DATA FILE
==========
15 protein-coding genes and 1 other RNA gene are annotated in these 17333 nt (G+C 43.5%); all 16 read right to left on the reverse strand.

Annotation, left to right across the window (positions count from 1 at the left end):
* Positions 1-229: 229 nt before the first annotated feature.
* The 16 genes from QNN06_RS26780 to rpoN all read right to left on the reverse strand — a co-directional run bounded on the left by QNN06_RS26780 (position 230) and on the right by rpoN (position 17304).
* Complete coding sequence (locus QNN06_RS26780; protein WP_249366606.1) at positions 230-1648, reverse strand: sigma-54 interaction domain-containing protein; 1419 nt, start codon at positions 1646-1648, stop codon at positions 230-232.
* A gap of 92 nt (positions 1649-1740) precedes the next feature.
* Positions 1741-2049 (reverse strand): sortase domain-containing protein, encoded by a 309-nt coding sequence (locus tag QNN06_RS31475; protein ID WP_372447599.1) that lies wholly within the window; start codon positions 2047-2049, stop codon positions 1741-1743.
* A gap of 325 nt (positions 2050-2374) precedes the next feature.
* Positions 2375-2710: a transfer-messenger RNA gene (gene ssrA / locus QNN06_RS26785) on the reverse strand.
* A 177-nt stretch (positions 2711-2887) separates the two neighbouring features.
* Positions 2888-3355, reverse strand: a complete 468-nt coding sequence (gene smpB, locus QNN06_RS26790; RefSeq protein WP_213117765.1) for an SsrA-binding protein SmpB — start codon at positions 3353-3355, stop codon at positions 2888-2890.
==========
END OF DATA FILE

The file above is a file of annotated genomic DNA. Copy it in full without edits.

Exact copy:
15 protein-coding genes and 1 other RNA gene are annotated in these 17333 nt (G+C 43.5%); all 16 read right to left on the reverse strand.

Annotation, left to right across the window (positions count from 1 at the left end):
* Positions 1-229: 229 nt before the first annotated feature.
* The 16 genes from QNN06_RS26780 to rpoN all read right to left on the reverse strand — a co-directional run bounded on the left by QNN06_RS26780 (position 230) and on the right by rpoN (position 17304).
* Complete coding sequence (locus QNN06_RS26780; protein WP_249366606.1) at positions 230-1648, reverse strand: sigma-54 interaction domain-containing protein; 1419 nt, start codon at positions 1646-1648, stop codon at positions 230-232.
* A gap of 92 nt (positions 1649-1740) precedes the next feature.
* Positions 1741-2049 (reverse strand): sortase domain-containing protein, encoded by a 309-nt coding sequence (locus tag QNN06_RS31475; protein ID WP_372447599.1) that lies wholly within the window; start codon positions 2047-2049, stop codon positions 1741-1743.
* A gap of 325 nt (positions 2050-2374) precedes the next feature.
* Positions 2375-2710: a transfer-messenger RNA gene (gene ssrA / locus QNN06_RS26785) on the reverse strand.
* A 177-nt stretch (positions 2711-2887) separates the two neighbouring features.
* Positions 2888-3355, reverse strand: a complete 468-nt coding sequence (gene smpB, locus QNN06_RS26790; RefSeq protein WP_213117765.1) for an SsrA-binding protein SmpB — start codon at positions 3353-3355, stop codon at positions 2888-2890.